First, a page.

Welcome, everyone, to the first ever interview on Cookie Break! ^-^
Is this exciting or what! 😀
The writer I’m introducing to you this month has just released her début novel, The Game Begins, earlier this year in February! I’ve started reading her book this week, and while I’m not very far into it (and despite it not being my usual kind of book) I’m enjoying it so far. There’ll be a review coming up, too, but why not head to Goodreads and take a look for yourself in the meantime? All important links are at the bottom of this page 🙂
Hi Rebecca, and welcome to Cookie Break! Congratulations on publishing The Game Begins. Releasing your first novel into the world is a huge achievement!
Could you tell us a little about your book? No spoilers, please! 😉
Thank you. I’m just glad I finished editing! The book is about a teenage girl who is struggling to come to terms with her father’s death and so when her friend suggests she gets closure by taking a PI course, she decides to do it. When she gets her first case and starts to look into it, she realises that there’s more to her father than she first thought.
Would you mind sharing an excerpt with us, or a favourite quote?
“You can buy me a box of chocolates and we’ll call it quits.”
Do you remember what sparked the idea for The Game Begins?
There wasn’t really a eureka moment for it, because I always used to just sit and write stuff whenever I had the time and then one day I was writing about a female version of Sherlock Holmes and it got me thinking about what could push someone to that, what could make someone so withdrawn and calculating and untrusting. So I started to write about a teenager who’d had a lot of bad things happen to her and everything else just followed on from there.
What are you working on right now?
I’m going between two novellas at the moment. One is a sequel, which I definitely hadn’t planned on, and the other is a sort of prequel/ alternate version of The Game Begins which gives some more details to Marshall and what his deal is.
What draws you to the genre you write in? Have you always been drawn to it?
I guess I have always been drawn to crime and mystery novels, because I was never really interested in the typical teenage books, the ones filled with love triangles and whether the protagonist will get invited to the dance or not and I was trying to find the right genre. I can’t remember the first mystery novel I read but you can’t find a book in my room which isn’t about a murder or crime now.
Who/what is your writing inspiration?
That’d probably be JK Rowling, because I admire that she didn’t let her unemployment and lack of money stop her from doing what she wanted.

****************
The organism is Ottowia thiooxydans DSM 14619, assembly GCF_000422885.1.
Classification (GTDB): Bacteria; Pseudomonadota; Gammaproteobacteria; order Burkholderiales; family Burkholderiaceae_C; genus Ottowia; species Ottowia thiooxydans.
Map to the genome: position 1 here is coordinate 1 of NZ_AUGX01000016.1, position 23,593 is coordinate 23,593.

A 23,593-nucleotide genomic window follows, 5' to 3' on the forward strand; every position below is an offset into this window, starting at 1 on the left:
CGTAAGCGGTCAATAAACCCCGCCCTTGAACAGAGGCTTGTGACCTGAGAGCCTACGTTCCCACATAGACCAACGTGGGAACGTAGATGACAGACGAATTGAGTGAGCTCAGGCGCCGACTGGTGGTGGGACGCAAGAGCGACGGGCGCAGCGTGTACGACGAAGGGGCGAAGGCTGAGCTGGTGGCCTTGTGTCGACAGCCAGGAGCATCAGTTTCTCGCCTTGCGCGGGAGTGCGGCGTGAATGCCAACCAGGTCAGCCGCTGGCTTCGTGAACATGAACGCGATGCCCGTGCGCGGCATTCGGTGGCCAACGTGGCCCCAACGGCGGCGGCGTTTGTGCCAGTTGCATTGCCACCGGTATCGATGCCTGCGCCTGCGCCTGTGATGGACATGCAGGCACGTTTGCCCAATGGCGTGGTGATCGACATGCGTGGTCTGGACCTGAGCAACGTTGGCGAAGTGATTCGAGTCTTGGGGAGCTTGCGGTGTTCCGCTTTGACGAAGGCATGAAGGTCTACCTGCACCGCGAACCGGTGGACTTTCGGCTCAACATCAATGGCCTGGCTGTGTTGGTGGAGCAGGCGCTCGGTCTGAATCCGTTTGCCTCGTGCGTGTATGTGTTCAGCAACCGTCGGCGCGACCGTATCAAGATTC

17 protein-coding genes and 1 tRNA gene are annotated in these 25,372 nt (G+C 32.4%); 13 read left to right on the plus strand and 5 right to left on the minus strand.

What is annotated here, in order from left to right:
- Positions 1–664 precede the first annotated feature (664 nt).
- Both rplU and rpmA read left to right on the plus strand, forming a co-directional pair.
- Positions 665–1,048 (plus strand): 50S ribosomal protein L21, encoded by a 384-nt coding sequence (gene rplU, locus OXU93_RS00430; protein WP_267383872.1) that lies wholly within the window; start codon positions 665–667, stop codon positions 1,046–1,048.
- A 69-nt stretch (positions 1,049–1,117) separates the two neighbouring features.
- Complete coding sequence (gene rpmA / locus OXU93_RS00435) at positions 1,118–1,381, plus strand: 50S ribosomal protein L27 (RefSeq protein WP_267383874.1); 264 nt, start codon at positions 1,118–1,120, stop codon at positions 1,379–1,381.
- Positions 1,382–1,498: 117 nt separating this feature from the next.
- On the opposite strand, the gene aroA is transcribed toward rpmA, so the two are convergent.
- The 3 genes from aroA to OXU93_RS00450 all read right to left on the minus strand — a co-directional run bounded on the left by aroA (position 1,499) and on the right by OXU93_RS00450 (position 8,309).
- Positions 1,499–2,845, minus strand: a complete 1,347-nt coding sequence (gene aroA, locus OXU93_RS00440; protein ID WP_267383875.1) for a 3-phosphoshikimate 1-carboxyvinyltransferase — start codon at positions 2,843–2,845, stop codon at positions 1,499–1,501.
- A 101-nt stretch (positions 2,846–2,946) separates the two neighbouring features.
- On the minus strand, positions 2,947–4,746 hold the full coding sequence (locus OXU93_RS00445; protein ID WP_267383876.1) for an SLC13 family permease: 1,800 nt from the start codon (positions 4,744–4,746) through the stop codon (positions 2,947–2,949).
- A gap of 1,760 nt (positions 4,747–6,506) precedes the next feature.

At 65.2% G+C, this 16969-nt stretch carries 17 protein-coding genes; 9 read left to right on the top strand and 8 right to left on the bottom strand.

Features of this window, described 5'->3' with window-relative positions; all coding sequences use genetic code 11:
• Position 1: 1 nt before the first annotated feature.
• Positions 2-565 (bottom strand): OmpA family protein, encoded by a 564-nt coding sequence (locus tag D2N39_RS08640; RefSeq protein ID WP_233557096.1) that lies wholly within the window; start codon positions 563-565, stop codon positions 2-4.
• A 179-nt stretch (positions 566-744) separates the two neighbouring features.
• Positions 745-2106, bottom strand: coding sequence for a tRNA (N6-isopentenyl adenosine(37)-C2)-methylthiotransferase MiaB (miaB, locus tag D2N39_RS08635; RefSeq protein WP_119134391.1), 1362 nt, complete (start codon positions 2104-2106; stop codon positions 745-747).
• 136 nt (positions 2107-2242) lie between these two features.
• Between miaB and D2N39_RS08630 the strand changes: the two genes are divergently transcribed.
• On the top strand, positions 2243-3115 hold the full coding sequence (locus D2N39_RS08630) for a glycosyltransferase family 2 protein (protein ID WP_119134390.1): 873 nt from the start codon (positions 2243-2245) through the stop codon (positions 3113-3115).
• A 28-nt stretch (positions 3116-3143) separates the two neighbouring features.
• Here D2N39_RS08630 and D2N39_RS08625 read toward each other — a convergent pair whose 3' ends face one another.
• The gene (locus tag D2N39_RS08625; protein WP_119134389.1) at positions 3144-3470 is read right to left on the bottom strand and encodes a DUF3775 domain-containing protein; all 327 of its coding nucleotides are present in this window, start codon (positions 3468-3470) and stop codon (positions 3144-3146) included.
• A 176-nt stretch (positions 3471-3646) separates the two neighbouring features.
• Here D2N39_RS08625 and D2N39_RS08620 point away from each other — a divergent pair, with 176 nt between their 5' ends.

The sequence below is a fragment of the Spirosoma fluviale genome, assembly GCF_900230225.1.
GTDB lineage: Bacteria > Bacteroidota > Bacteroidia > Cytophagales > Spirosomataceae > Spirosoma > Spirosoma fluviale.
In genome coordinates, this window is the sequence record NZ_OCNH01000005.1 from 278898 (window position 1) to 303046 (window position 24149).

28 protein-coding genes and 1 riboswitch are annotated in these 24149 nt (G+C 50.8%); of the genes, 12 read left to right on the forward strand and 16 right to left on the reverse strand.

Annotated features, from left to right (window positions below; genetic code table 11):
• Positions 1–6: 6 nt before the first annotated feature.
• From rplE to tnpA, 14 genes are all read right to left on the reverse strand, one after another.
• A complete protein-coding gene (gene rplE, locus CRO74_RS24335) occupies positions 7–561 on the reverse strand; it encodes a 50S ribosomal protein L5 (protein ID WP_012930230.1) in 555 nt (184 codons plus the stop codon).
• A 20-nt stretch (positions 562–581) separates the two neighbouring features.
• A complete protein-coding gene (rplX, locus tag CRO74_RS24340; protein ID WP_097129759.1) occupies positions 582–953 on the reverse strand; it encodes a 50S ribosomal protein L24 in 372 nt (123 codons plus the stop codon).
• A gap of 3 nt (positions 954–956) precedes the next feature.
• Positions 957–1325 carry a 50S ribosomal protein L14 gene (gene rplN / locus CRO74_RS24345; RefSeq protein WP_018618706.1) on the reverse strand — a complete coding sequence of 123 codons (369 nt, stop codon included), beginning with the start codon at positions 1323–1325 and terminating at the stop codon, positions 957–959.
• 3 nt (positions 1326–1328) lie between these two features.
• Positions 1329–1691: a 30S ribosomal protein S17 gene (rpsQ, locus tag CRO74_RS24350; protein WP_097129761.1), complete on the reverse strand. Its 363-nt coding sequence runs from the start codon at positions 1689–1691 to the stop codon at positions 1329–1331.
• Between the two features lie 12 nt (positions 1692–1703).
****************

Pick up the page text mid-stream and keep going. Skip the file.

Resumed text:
What do you do if inspiration just won’t come?
If it doesn’t come, I look through the notepads I have with old prompts and stuff in. Any time I get an idea which I could write about, I’ll make a note of it so I have books filled with them for when I have one of those days. And if those don’t help, I listen to music or look at one of the TV shows I’m emotionally invested in and try writing something with those characters in to try and get myself over my lack of inspiration.
Which part of the writing process is your favourite, and which part do you dread?
My favourite part would definitely be plotting, because I like coming up with ways to push my characters and seeing how they deal with those hurdles. Writing about situations I wouldn’t want to be in or horrible things I wouldn’t want to happen, are the things I like writing about most. They’re interesting to pick apart and analyse and create a reasonable reaction to.
The part I dread is the editing. I remember getting the first formatted version of The Game Begins back and just wanting to cry at the thought of having to go back over it to make sure there was nothing I wanted to change, because it took me months to come up with 70 thousand words and string them all together in the right way to get Sam’s story across the way I wanted.
What is your number one distraction?
The internet. That’s an easy one. I always get to a part of the story and I’m convinced I need to do research and then four hours later, I’m doing a quiz on what my writing says about me or reading about why Scotland Yard moved buildings. Sometimes it is genuine research, though, but most of the time, I’m reading completely unrelated stuff that has nothing to do with what I’m writing about.
Are you a plotter or a pantser?
I’d be lying if I said I was one or the other, because I’m a bit of both. If I’m writing just for something to do, I’ll make it up as a I go along, but if that story becomes something I think I can write an ending for, I’ll start to plan it out.
Tea or coffee?
Tea if I feel sophisticated, or else it’d be hot chocolate.
What are the most important three things you’ve learned about writing, editing or publishing (or all of the above!) since you started your journey?
I’ve learned so much since I decided to make writing a career rather than a hobby, but I think the most important thing would be that it isn’t as solitary as people suggest. There are publishers and editors and cover designers to talk to, as well as the people you ask to help with research and the obscure little things you can’t find on the internet.
Another is that editing is tough, because you’ve got to be brutal. You spend months writing these scenes and exchanges and then you have to decide what ones to cut out because they’re irrelevant to the thing or don’t fit the story. And because you’ve got to reread stuff you’ve looked at a thousand times.
What’s your favourite quote on writing?
“There is nothing to writing. All you do is sit at a typewriter and bleed.”
What is the best piece of advice you’ve received?
Write something you want to read.
You can find The Game Begins on Goodreads here.
For all other interviews, take a look here.
For Cookie Break’s home page, have a look here.